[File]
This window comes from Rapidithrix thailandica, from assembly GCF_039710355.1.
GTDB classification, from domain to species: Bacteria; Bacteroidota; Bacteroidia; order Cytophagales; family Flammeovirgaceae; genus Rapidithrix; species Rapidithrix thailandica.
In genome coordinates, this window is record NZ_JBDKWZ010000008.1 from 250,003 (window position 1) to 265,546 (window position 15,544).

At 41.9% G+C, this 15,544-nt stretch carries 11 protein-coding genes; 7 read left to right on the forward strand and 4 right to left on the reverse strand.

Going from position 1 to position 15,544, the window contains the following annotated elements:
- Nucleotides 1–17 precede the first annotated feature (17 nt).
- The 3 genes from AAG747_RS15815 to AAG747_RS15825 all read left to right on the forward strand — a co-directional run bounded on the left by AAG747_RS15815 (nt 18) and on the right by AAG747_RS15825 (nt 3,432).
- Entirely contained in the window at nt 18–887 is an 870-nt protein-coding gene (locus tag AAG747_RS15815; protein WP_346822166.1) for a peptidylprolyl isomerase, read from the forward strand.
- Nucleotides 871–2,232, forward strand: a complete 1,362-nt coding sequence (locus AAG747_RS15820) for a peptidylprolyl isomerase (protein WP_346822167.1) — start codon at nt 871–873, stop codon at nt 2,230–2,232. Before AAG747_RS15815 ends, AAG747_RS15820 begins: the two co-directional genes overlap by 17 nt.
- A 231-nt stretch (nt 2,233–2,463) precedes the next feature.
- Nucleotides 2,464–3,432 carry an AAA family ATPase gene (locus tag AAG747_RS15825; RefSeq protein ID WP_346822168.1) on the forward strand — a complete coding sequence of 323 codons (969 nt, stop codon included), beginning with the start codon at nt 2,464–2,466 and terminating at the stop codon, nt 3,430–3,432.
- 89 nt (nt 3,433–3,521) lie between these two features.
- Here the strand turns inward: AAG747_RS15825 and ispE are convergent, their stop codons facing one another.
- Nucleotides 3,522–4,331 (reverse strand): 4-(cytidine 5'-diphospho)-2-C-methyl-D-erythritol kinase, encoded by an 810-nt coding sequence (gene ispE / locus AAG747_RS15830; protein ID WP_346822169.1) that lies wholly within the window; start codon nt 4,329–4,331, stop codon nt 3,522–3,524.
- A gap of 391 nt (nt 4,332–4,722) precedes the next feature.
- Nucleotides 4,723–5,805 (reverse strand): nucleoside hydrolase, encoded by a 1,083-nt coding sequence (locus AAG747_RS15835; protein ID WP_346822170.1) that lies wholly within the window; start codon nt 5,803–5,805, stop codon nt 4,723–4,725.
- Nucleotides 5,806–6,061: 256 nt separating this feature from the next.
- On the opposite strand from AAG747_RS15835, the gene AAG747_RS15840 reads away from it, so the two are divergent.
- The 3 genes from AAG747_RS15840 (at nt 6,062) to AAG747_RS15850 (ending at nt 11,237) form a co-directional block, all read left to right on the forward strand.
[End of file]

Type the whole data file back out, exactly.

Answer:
This window comes from Rapidithrix thailandica, from assembly GCF_039710355.1.
GTDB classification, from domain to species: Bacteria; Bacteroidota; Bacteroidia; order Cytophagales; family Flammeovirgaceae; genus Rapidithrix; species Rapidithrix thailandica.
In genome coordinates, this window is record NZ_JBDKWZ010000008.1 from 250,003 (window position 1) to 265,546 (window position 15,544).

At 41.9% G+C, this 15,544-nt stretch carries 11 protein-coding genes; 7 read left to right on the forward strand and 4 right to left on the reverse strand.

Going from position 1 to position 15,544, the window contains the following annotated elements:
- Nucleotides 1–17 precede the first annotated feature (17 nt).
- The 3 genes from AAG747_RS15815 to AAG747_RS15825 all read left to right on the forward strand — a co-directional run bounded on the left by AAG747_RS15815 (nt 18) and on the right by AAG747_RS15825 (nt 3,432).
- Entirely contained in the window at nt 18–887 is an 870-nt protein-coding gene (locus tag AAG747_RS15815; protein WP_346822166.1) for a peptidylprolyl isomerase, read from the forward strand.
- Nucleotides 871–2,232, forward strand: a complete 1,362-nt coding sequence (locus AAG747_RS15820) for a peptidylprolyl isomerase (protein WP_346822167.1) — start codon at nt 871–873, stop codon at nt 2,230–2,232. Before AAG747_RS15815 ends, AAG747_RS15820 begins: the two co-directional genes overlap by 17 nt.
- A 231-nt stretch (nt 2,233–2,463) precedes the next feature.
- Nucleotides 2,464–3,432 carry an AAA family ATPase gene (locus tag AAG747_RS15825; RefSeq protein ID WP_346822168.1) on the forward strand — a complete coding sequence of 323 codons (969 nt, stop codon included), beginning with the start codon at nt 2,464–2,466 and terminating at the stop codon, nt 3,430–3,432.
- 89 nt (nt 3,433–3,521) lie between these two features.
- Here the strand turns inward: AAG747_RS15825 and ispE are convergent, their stop codons facing one another.
- Nucleotides 3,522–4,331 (reverse strand): 4-(cytidine 5'-diphospho)-2-C-methyl-D-erythritol kinase, encoded by an 810-nt coding sequence (gene ispE / locus AAG747_RS15830; protein ID WP_346822169.1) that lies wholly within the window; start codon nt 4,329–4,331, stop codon nt 3,522–3,524.
- A gap of 391 nt (nt 4,332–4,722) precedes the next feature.
- Nucleotides 4,723–5,805 (reverse strand): nucleoside hydrolase, encoded by a 1,083-nt coding sequence (locus AAG747_RS15835; protein ID WP_346822170.1) that lies wholly within the window; start codon nt 5,803–5,805, stop codon nt 4,723–4,725.
- Nucleotides 5,806–6,061: 256 nt separating this feature from the next.
- On the opposite strand from AAG747_RS15835, the gene AAG747_RS15840 reads away from it, so the two are divergent.
- The 3 genes from AAG747_RS15840 (at nt 6,062) to AAG747_RS15850 (ending at nt 11,237) form a co-directional block, all read left to right on the forward strand.